Wednesday, February 12, 2014
Thursday, February 6, 2014
C4T#1 Mrs. Andrea Kerr posted on November 15th a polynomial arts and craft project. She used a coloring page to take notes and to solve problems. Comment #1: Mrs. Kerr, my name is Courtney Fields and I am also a student at the University of South Alabama. Arts and crafts and math are two of my favorite things, so I love how you joined the two totally different topics to make learning fun. I think that is so important in order to keep the students interested. Great idea!
On February 5th Mrs Andrea Kerr posted a group project on solving exponential equations. Before class she created a circle with 2-3 desk to create ten groups. Each desk had a record keeping card and a paper with a problem to solve. After each group has solved their problem they must get up and move around the room to solve all ten problems. Comment #2: I love the group work. It encourages the students to teach one another something. I agree with you, I bet they enjoyed it better than sitting in the chair the whole class time. Thanks for sharing!
Wednesday, February 5, 2014
Why do we ask questions? For teachers to reassure students understand the material being taught; however, the question do you understand is not acceptable. As much as we would love all student to be eager to ask or answer questions it is not probable. Ben Johnson's blog, The Right Way to Ask a Question In The Classroom, explains why only certain students answer questions. If the class knows your question is directed toward all, majority of the class will leave it up to another student to answer. If the teacher calls on a particular student after asking the question, it becomes irrelevant to the rest of the class. One effective approach to avoid this disconnect is using a pause after the question. When you ask the question pause for at least three to five seconds before calling on a particular student. This allows all the students to generate a response in their mind. While reading comments under Johnson's Blog, another teacher stated she uses a white board technique. This allows all the students to answer at the same time on small individual white dry erase boards. This method would work exceptionally well for the Math field, in which I will be teaching. This would encourage all students to work the problems together and answer at the same time.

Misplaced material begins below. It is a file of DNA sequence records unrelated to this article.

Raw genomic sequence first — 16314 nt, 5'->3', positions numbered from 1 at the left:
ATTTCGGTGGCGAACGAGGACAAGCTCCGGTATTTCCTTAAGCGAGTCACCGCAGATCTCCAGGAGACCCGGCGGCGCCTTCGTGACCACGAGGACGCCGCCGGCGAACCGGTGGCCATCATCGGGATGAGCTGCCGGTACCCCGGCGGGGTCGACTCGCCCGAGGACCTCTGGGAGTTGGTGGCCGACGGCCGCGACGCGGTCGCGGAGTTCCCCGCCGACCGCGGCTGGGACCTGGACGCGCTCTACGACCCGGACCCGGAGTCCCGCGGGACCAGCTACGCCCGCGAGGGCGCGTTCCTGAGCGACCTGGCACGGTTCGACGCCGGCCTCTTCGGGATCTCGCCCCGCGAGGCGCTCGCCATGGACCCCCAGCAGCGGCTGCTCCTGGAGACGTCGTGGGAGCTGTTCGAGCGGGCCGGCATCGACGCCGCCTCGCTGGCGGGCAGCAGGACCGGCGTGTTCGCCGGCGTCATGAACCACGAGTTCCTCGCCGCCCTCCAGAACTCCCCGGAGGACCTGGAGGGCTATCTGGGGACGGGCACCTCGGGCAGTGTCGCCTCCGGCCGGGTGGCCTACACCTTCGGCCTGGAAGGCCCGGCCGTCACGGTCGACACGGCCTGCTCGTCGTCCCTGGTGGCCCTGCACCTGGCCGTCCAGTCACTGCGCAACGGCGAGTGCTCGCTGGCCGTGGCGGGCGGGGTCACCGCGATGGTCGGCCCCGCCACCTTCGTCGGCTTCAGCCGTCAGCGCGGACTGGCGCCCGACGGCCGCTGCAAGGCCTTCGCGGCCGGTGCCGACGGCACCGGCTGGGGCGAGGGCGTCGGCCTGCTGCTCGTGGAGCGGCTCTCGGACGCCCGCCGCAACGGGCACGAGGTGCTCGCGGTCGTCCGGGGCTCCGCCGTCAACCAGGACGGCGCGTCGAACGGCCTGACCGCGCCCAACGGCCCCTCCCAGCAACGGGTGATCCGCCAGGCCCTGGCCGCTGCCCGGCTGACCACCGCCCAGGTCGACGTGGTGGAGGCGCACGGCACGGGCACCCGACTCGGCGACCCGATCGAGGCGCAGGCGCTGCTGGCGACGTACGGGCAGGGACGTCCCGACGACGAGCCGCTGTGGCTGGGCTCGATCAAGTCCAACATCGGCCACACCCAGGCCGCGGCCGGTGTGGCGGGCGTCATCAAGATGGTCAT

Good questions make students think.
In the document Asking Questions to Improve Learning it states that good questions encourage participation. There are some important things to remember in order to ask good questions. Avoid questions that do not allow students to think independently. Also, if you must ask yes or no questions follow up with additional questions. Do not ask more than one question at one time, students will be confused and do not know which question to answer. Open ended questions are questions that require more than a yes or no answer. These types of questions require more thinking. Close ended questions only require yes or no. These types of questions are best to be followed with additional questions. After these questions are asked teachers must use active listen skills to encourage the student that they are interested in what they are saying. Do not interrupt while the student is answering , keep eye contact and nod occasionally to insure the student they have your full attention.
Three ways to ask better questions in the classroom
1. Prepare questions
2. Play with the questions
3.Preserve good questions
Preparing the questions you will ask insures you will not leave anything out. Also, placing questions throughout your lesson so that you will not try to squeeze several questions in the last few minuets of class. Leave the questions unanswered for awhile, that will allow the students to think on the question. Write down and preserve good questions that are asked during class. You may use them for the next class or reword the question to keep it interesting.
Questioning Styles and Strategies
The last Video is of a fifth grade class using different types of questioning styles and techniques to promote learning and class participation. He uses the book Bridge to Terabithia to create a class discussion. One of the technique was called mastery. He ask the class to describe the land of Terabithia and to turn to a neighbor to see if they had any similar characteristics. Next, the teacher called on a student at random to share their entry and then surveyed the class to see if they had anything different. In the end he would open the floor to anyone who had additional information to share with the class. He continued throughout the whole class asking questions and linking them to certain activities. He used a learning log to write in so students could exchange responses. When it comes to asking questions in the classroom it is important to know when, where, and how to do so.
Thursday, January 30, 2014